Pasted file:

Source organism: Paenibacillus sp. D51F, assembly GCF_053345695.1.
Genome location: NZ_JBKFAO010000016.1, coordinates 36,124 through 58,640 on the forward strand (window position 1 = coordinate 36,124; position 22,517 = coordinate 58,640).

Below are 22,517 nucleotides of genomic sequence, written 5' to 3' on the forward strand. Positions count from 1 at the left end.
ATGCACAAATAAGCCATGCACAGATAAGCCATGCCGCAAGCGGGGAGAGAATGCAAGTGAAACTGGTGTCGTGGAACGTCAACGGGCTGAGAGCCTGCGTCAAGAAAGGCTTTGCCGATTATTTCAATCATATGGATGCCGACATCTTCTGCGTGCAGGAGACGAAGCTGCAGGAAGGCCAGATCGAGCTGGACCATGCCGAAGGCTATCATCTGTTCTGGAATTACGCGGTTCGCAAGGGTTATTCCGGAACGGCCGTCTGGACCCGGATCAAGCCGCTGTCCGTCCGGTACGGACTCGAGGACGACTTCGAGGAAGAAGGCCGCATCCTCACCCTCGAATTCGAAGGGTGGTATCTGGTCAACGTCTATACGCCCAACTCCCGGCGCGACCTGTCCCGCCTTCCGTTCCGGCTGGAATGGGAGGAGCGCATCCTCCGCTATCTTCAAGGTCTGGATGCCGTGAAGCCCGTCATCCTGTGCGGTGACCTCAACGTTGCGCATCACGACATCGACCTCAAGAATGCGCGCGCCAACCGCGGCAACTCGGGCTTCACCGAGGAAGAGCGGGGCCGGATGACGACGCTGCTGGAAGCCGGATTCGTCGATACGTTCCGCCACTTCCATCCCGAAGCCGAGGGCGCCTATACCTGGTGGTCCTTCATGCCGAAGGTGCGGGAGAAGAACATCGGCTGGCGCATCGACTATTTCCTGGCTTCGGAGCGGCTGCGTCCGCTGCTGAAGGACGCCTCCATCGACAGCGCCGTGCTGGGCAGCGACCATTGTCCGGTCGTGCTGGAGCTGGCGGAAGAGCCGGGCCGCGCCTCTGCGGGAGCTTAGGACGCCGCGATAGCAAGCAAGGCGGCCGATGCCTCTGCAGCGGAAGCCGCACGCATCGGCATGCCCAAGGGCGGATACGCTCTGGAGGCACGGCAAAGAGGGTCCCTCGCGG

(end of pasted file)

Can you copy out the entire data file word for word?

Source organism: Paenibacillus sp. D51F, assembly GCF_053345695.1.
Genome location: NZ_JBKFAO010000016.1, coordinates 36,124 through 58,640 on the forward strand (window position 1 = coordinate 36,124; position 22,517 = coordinate 58,640).

Below are 22,517 nucleotides of genomic sequence, written 5' to 3' on the forward strand. Positions count from 1 at the left end.
ATGCACAAATAAGCCATGCACAGATAAGCCATGCCGCAAGCGGGGAGAGAATGCAAGTGAAACTGGTGTCGTGGAACGTCAACGGGCTGAGAGCCTGCGTCAAGAAAGGCTTTGCCGATTATTTCAATCATATGGATGCCGACATCTTCTGCGTGCAGGAGACGAAGCTGCAGGAAGGCCAGATCGAGCTGGACCATGCCGAAGGCTATCATCTGTTCTGGAATTACGCGGTTCGCAAGGGTTATTCCGGAACGGCCGTCTGGACCCGGATCAAGCCGCTGTCCGTCCGGTACGGACTCGAGGACGACTTCGAGGAAGAAGGCCGCATCCTCACCCTCGAATTCGAAGGGTGGTATCTGGTCAACGTCTATACGCCCAACTCCCGGCGCGACCTGTCCCGCCTTCCGTTCCGGCTGGAATGGGAGGAGCGCATCCTCCGCTATCTTCAAGGTCTGGATGCCGTGAAGCCCGTCATCCTGTGCGGTGACCTCAACGTTGCGCATCACGACATCGACCTCAAGAATGCGCGCGCCAACCGCGGCAACTCGGGCTTCACCGAGGAAGAGCGGGGCCGGATGACGACGCTGCTGGAAGCCGGATTCGTCGATACGTTCCGCCACTTCCATCCCGAAGCCGAGGGCGCCTATACCTGGTGGTCCTTCATGCCGAAGGTGCGGGAGAAGAACATCGGCTGGCGCATCGACTATTTCCTGGCTTCGGAGCGGCTGCGTCCGCTGCTGAAGGACGCCTCCATCGACAGCGCCGTGCTGGGCAGCGACCATTGTCCGGTCGTGCTGGAGCTGGCGGAAGAGCCGGGCCGCGCCTCTGCGGGAGCTTAGGACGCCGCGATAGCAAGCAAGGCGGCCGATGCCTCTGCAGCGGAAGCCGCACGCATCGGCATGCCCAAGGGCGGATACGCTCTGGAGGCACGGCAAAGAGGGTCCCTCGCGG